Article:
Text Box:  If the vaulter finds themselves in a V position with the feet up by their top hand and the hips below the shoulders,  they have bent at the waist too soon and moved their pivot point from their shoulders to their waist.  Doing this will absolutely stop the rockback and leave the hips low when they try to get off the pole.  This makes it impossible to invert upward and will always result in a flat flyaway from the pole and a premature dropping of the feet over the bar.

The vaulter wants to get as close to the pole while upside down as possible before they turn toward the bar.  Imagine a two foot hoop attached at the top of the pole and they are trying to get their hips through that hoop before clearing the bar.

They should keep their back to the bar as long as they can.  Do not rush the vault.  Turning too quickly will result in their feet dropping and not clearing the bar. 


Text Box:  Pop up.  Stand the pole straight up and  have them reach as high as they can on it.  Use this spot as  the bottom hand hold.  Then back them up about 20-30 feet and jog into the plant.  Do not ask them to plant hard… they are stiff poling.  Make sure their front arm elbow is on the vaulter side of the pole (right side for a right-hander).  Swing upside down until the lead knee is on the runwway side of the pole and the trail leg is at the top of the pole.  In this position they are fully rocked back.

If they do this correctly this will happen just as the pole is straight up. The key is to be in this position just as the pole is vertical.  Hold this position and land in the pit on their back with their feet toward the back of the pit and  head toward the runway.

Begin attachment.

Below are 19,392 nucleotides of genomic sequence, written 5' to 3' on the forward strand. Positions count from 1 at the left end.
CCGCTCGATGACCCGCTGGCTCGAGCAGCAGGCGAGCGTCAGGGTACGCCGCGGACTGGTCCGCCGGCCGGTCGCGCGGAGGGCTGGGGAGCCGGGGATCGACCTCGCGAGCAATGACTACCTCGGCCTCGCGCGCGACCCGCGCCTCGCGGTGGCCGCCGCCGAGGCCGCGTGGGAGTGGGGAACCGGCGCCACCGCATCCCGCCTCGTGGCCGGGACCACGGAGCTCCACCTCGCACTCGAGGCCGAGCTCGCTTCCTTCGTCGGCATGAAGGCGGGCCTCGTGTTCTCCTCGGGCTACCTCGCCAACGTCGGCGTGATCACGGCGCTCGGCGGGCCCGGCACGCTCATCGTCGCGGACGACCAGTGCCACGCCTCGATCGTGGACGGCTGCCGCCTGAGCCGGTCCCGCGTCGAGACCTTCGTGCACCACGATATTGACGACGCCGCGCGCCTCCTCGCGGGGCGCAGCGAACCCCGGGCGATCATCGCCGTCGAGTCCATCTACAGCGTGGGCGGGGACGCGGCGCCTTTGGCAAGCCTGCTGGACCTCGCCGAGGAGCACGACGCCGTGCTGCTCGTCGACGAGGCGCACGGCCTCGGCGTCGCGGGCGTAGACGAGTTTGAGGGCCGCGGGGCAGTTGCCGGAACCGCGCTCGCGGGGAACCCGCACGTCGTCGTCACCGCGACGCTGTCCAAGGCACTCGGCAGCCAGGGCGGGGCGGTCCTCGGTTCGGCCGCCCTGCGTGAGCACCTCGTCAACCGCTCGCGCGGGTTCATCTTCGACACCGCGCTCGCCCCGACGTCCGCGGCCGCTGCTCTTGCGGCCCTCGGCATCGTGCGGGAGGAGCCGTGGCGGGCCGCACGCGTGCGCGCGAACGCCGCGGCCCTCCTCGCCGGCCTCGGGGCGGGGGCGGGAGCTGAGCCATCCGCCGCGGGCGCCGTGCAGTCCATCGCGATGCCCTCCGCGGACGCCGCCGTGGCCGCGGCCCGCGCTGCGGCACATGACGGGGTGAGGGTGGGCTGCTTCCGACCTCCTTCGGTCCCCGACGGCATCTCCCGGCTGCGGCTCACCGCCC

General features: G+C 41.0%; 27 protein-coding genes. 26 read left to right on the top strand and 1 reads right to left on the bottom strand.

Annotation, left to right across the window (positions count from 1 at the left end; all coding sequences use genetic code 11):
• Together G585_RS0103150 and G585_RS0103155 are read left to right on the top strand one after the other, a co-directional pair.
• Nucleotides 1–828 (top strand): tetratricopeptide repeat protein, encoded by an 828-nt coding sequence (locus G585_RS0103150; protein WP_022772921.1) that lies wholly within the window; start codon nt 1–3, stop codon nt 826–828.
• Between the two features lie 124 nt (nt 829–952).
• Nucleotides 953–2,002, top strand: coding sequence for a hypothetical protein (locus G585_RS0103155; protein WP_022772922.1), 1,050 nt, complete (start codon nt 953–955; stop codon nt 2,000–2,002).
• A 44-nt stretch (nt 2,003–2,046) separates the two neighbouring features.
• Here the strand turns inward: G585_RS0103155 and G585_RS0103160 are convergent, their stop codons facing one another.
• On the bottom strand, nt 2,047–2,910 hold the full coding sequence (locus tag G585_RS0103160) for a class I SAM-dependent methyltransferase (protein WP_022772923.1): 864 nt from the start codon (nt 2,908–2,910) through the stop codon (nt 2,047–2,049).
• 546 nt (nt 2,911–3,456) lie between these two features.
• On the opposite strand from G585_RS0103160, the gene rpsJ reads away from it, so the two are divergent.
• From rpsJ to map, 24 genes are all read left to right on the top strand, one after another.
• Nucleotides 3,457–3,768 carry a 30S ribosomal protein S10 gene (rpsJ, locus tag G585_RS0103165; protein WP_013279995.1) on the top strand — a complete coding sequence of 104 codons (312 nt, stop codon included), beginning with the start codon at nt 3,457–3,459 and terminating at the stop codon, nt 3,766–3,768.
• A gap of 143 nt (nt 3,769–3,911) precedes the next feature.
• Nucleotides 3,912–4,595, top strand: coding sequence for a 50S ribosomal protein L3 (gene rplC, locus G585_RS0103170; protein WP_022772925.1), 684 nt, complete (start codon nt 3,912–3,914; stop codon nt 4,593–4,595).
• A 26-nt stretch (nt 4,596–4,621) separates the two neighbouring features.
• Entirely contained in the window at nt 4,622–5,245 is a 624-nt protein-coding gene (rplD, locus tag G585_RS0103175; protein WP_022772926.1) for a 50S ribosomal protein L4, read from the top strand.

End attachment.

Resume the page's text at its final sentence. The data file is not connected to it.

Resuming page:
Pop up and turn.  Same as pop up but turn as they are coming down and land on the belly in the pit looking back down the runway.

Short Run rock backs.  Use weak pole and short run (4 - 8 strides)  Do not have a strong plant for this drill.  Flex in quickly with the front arm (Coach make sure the elbow is on the vaulter’s side of the pole- right side for a right hander) and try to put the hips through an imaginary hoop at the top of the pole.  The key here is the athlete can do a bunch of these as opposed to full runs.  Also they are not worried about steps or bending a big pole or clearing a height. They are only focusing upon getting  the hips above the shoulders and through the hoop.

Kicking the bar off.  Put the bungee or bar up to a height just above what they can reach with their feet on whatever pole they are on.  Move the standards forward to the runway side.  This will make the vaulter shoot his feet through the hoop.  This isolates the drill to one objective….getting the hips up….Example:  Have a 12’0” vaulter kick off 14’0 with his feet.

Ok,  now…certainly this is not everything one needs to know about the pole vault but if your vaulter’s will master these things they will become  quality vaulters.  These are just some thoughts of mine that I have picked up from other coaches and vaulters.

Ø       Clear your hand hold before you grip higher on the pole

Ø       Don’t ever throw your head back

Ø       The pit is there for you to land on make sure you do ( use correct pole, hand hold, plant etc.)

Ø       The most important part of the vault is the plant….be aggressive…  too late if you don’t

Ø       Have patience it will all come together with 1000 more reps

Ø       Oh yeah, girls can vault just like boys

You may wish to visit my Online Track Coach site at

Good Luck Vaulting!




Copyright © 2008 Phil Murray